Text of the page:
Issue 2, April 30, 2010

Where Have All the Flowers Gone?

While most plants are self-sufficient and able to "do their thing," that is flower without much assistance, once in a while that isn't the case. Dahlias, tulips, and iris are some examples of plants that often have flowering difficulties, leaving the consumer to wonder what happened.

Iris (Iris sp. and cvs.) are typically hardy, long-lived perennials that need a minimum of care. Bearded types grow from thick underground stems called rhizomes. The rhizome serves as a storage organ for "food" produced by the leaves. Only one blooming stalk is produced once from each rhizome. If the plants are not divided on a regular basis, they soon become overcrowded and flowering is reduced. It isn't difficult to determine if a planting is overgrown; the clump will be rather large with a tangled mess of rhizomes, many of which are dried up and no longer productive. The general guideline is to divide a clump every 3 to 5 years, after flowering, in midsummer. Dig up the entire clump and loosen away any soil. Cut the rhizomes apart with a sharp knife. Discard the old rhizome, keeping only young, healthy ones. Each division should have a fan of leaves. To reduce weight, trim the fan back by 2/3. Replant the rhizomes so they are at or just below the soil surface and 12 inches apart. The rhizomes should never be completely buried. Iris generally needs little additional fertilizer; however 1 to 2 pounds of a complete fertilizer per 100 square feet can be applied in the spring and again after flowering to boost growth.

Of all the spring bulbs, perhaps none is more recognized universally as the Tulip (Tulipa sp. and cvs.). Unfortunately, they are not as long-lived and productive as Narcissus over time. Some of the species tulips, T. gregii and T. kaufmanniana for example, are better at returning year after year. Bulbs used in commercial plantings are usually discarded after one season, but not so with those in home landscapes. In the home garden, the first year is spectacular, the second year okay, and by the third year the bulbs dwindle away. Even a new planting can appear spotty with bulbs that never grew and/or flowered. Some things to consider are as follows:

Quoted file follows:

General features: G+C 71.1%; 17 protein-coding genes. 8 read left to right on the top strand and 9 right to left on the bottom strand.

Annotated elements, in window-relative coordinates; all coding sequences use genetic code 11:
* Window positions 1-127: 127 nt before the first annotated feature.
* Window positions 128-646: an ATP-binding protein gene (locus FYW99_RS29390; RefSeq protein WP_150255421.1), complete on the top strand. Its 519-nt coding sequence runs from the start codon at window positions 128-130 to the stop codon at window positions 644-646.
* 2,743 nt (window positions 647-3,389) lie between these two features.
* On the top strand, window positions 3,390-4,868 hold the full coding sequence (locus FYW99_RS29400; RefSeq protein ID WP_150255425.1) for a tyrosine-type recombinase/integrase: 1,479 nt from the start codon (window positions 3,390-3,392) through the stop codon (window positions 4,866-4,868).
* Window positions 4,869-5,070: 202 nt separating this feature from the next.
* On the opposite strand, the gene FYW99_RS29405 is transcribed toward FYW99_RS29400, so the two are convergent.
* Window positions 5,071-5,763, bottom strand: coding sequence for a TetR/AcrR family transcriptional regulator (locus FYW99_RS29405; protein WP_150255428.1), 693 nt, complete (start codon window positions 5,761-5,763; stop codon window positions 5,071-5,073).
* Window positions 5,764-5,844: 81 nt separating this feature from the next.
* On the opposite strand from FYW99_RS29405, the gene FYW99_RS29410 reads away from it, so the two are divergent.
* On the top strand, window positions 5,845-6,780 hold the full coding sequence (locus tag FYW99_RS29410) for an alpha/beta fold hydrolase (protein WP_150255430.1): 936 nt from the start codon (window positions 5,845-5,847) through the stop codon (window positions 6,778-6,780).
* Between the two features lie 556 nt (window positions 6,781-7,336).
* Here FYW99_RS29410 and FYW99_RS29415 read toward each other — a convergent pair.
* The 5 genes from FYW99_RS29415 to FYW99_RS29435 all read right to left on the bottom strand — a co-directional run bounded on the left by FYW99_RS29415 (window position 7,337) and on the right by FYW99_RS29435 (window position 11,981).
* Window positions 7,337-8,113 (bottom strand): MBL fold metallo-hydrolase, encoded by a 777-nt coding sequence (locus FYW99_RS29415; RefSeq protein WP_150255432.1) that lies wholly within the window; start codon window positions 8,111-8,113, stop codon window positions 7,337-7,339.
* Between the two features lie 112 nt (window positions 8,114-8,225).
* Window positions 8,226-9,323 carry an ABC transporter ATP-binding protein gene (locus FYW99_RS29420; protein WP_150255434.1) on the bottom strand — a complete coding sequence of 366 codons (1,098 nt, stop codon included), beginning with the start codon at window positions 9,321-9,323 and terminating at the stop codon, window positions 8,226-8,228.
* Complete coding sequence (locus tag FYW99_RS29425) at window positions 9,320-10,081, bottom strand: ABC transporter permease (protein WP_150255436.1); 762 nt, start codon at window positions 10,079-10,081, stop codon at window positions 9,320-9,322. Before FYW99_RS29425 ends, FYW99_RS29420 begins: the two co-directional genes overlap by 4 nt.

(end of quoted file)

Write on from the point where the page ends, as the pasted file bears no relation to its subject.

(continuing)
• The larger and showier the flower, the less chance for return in succeeding years.
  • Buy quality bulbs -- you shouldn't skimp here; bulbs are not that expensive. Invest in the best you can buy. Avoid bulbs that are "on-sale," "end of season," show signs of rot or soft areas, those that are missing the tunic (the outer brown, papery covering)
  • Plant as soon as possible in the fall. This allows them to develop roots and get established. A depth of 8 inches should suffice; planting deeper, especially in clay soil is the kiss of death.
  • Choose a site that is well-drained; avoid sites with heavy clay or where water collects over the winter.
  • After flowering, allow the foliage to "ripen," that is, turn yellow; this allows the bulbs to build up food reserves. Even if this is done, it does not guarantee re-flowering.
  • Fertilize at planting time with a general all-purpose fertilizer.
  • Invest in new bulbs each year. As stated above, they are relatively inexpensive and well worth the cost for a reliable display.

Dahlias (Dahlia cvs.) are grown for their summer blooms that range in size from 2 inches to dinner-plate size flowers 12 inches or more. Sometimes flowering is reduced, especially from tubers stored from the previous year. Assuming the site is not the issue (dahlias are full sun plants and perform poorly with shade), or weather conditions (a particularly cool season can hamper flowering); possible culprits include over-grown clumps of tubers and/or lack of fertility.

As dahlias grow, they produce a clump of tubers in the soil. At the end of the season, most gardeners dig up the clump and store it for the winter (see image). If the entire clump is planted the next spring, the result is often an abundance of healthy foliage and little flowering. To avoid this, the mature clump should be divided in the fall or spring so that you wind up with many tubers, each with one or two eyes as shown in the second image. They can actually be split apart so that you're planting just one tuber. If you proceed with this method, as you are splitting off the tubers, it is recommended to discard the original tuber and save the newer ones.

Another factor is that dahlias are heavy feeders and need moisture. I suggest applying some type of fertilizer pre-plant when you're working up the soil in the spring and then applying fertilizer, either granular or soluble 2x, again during the summer. Dahlias also require ample moisture and benefit from mulch placed around the base of the plants. --Jim Schmidt, Extension Specialist, Horticulture

Jim Schmidt

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